Aloe vera has been used for centuries for its purgative effect, healing abilities, and beauty applications dating back to biblical times. Six references to aloe’s uses can be found in the Bible. Indicators show it’s probably the most applied medicinal plant in the world, being found in cosmetics, medicinal products, and food supplements across the globe.
Aloe can be found in many products from pure 100% Aloe vera gel to personal care products such as cleansers, soaps, shaving gels, and lip balm. It is even found infused into facial tissues. Many swear by it for sunburns, scrapes, cuts, bug bites, minor infections, and any other skin ailment that needs a soothing salve.
Where Does Aloe Come From?
The name “Aloe vera” derives from the Arabic word, “Allowh,” meaning “shining bitter substance,” and “vera,” meaning “true” in Latin. The true botanical name is Aloe barbadensis miller, and it belongs to Asphodelaceae (Liliaceae) family. It’s a shrubby or arborescent, perennial, xerophytic (adapted to an arid environment), succulent that is pea-green in color.
It grows mainly in the dry regions of Africa, Asia, Europe, and America and some parts of India.
Aloe vera has been used for medicinal purposes in several cultures for millennia, including Greece, Egypt, India, Mexico, Japan, and China. The Egyptians called it “the plant of immortality.” Queens Nefertiti and Cleopatra used it in their regular beauty regimens and Greek scientists regarded it as the universal panacea 2000 years ago. Alexander the Great and Christopher Columbus used it to treat soldiers’ wounds. Early 1800’s saw it in use as a laxative in the United States. The real turning point was when it was used to successfully treat chronic and severe radiation dermatitis in the mid 1930’s.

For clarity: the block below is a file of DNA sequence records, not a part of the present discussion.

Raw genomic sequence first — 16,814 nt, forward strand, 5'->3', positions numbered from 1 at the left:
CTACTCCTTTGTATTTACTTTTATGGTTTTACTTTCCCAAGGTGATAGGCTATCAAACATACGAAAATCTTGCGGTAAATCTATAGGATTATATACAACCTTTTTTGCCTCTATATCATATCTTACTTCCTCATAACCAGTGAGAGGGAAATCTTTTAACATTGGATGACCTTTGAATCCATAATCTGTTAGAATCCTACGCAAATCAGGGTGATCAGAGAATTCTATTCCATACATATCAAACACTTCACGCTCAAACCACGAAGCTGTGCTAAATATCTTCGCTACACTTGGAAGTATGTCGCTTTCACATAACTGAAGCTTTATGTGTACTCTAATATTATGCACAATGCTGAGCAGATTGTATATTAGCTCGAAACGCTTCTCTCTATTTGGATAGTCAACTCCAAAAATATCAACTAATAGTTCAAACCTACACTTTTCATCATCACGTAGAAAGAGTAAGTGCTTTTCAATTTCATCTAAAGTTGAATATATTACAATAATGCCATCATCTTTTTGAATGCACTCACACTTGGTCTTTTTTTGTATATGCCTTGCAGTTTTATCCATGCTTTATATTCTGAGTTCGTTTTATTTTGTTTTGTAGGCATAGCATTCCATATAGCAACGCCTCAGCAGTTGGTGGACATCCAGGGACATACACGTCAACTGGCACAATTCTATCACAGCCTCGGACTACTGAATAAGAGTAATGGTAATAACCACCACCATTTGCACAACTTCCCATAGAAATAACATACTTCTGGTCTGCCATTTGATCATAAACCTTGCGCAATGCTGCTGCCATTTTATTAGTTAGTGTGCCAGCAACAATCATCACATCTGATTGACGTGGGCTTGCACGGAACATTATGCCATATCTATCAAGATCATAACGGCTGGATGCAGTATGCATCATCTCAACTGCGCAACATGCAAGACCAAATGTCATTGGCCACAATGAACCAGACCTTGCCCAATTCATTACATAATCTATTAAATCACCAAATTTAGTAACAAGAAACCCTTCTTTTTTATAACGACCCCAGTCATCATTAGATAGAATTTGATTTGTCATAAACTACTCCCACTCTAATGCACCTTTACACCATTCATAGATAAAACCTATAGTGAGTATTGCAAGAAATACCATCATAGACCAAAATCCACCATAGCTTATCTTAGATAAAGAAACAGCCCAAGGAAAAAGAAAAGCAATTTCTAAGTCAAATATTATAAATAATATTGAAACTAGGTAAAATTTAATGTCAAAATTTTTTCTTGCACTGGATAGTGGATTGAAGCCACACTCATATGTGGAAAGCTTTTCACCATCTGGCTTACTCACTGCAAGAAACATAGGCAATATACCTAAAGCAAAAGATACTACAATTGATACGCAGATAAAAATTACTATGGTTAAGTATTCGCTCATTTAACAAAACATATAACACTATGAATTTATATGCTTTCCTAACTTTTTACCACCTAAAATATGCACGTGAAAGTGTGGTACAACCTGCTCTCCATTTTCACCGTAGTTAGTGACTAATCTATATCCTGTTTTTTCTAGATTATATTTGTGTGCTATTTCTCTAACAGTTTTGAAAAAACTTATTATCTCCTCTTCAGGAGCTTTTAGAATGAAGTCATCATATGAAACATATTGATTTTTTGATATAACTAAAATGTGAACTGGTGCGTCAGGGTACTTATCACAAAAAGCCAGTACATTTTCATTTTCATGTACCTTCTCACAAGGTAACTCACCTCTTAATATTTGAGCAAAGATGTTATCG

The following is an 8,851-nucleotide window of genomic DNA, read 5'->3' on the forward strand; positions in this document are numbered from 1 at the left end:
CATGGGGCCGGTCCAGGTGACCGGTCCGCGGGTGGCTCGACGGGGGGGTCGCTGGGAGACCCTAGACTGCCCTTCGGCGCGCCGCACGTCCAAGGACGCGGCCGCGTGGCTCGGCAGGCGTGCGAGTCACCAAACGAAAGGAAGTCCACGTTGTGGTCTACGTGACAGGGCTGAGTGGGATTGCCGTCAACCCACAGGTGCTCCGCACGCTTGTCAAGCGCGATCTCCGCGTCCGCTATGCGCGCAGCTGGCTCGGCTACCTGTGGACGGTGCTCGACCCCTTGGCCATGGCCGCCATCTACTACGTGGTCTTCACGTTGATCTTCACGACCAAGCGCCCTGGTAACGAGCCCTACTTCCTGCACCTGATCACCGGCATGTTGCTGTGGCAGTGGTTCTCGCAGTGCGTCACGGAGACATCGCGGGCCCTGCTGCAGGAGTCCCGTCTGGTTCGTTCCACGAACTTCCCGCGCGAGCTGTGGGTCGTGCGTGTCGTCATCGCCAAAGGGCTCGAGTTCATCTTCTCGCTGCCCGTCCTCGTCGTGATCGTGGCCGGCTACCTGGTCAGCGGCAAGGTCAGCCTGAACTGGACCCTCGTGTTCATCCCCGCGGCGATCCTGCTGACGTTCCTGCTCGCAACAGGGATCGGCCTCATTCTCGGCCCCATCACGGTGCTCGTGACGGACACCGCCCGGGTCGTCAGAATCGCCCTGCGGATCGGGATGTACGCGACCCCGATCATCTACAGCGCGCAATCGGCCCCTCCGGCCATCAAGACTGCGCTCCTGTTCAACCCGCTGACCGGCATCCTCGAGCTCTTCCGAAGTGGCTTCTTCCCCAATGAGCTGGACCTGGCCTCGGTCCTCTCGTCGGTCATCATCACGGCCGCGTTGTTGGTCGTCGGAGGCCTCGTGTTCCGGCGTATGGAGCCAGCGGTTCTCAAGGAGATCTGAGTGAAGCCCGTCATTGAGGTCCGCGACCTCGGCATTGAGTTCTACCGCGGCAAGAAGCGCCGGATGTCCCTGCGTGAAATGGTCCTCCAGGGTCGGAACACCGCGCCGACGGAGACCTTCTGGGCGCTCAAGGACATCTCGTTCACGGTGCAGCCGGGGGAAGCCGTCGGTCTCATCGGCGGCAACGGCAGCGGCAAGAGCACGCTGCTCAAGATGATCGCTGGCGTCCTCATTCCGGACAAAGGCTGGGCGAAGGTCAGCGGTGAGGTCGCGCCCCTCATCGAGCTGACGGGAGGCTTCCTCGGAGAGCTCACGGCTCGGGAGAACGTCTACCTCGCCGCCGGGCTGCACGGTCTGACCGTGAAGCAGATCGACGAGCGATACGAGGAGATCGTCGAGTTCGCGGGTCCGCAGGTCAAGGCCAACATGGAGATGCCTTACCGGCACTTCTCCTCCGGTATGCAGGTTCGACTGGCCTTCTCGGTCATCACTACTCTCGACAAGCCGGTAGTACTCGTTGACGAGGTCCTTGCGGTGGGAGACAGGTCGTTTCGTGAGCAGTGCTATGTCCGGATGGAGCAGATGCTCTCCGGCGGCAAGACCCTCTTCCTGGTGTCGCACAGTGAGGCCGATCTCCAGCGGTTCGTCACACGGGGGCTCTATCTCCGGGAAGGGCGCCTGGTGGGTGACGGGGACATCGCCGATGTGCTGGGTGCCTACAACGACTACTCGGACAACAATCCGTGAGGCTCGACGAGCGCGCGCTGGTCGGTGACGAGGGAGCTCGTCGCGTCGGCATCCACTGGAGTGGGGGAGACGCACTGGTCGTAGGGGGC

What Makes Aloe So Special?
The gel from this plant contains 75 potentially active constituents: vitamins, enzymes, minerals, sugars, lignin, saponins, salicylic acids, and amino acids. It has been shown to possess numerous activities including anti-cancer, antioxidant, anti-microbial, anti-allergenic, anti-inflammatory, immunomodulatory, hepatoprotective (liver-sparing), anti-ulcer, and anti-diabetic.
In order to understand how one plant can be beneficial in such a big way, it’s worth taking a look at what those important constituents actually do.
Vitamins A (beta-carotene), C, and E are antioxidants, which neutralize free radicals. Aloe also contains vitamin B12, folic acid, and choline.
Enzymes like bradykinase help to reduce excessive inflammation when applied to the skin topically. Alkaline phosphatase, amylase, carboxypeptidase, catalase, cellulase, lipase, and peroxidase aid the breakdown of sugars and fats.
Minerals like calcium, chromium, copper, selenium, magnesium, manganese, potassium, sodium, and zinc are essential for proper functioning of different enzyme systems in varying metabolic pathways, and some of these are also antioxidants.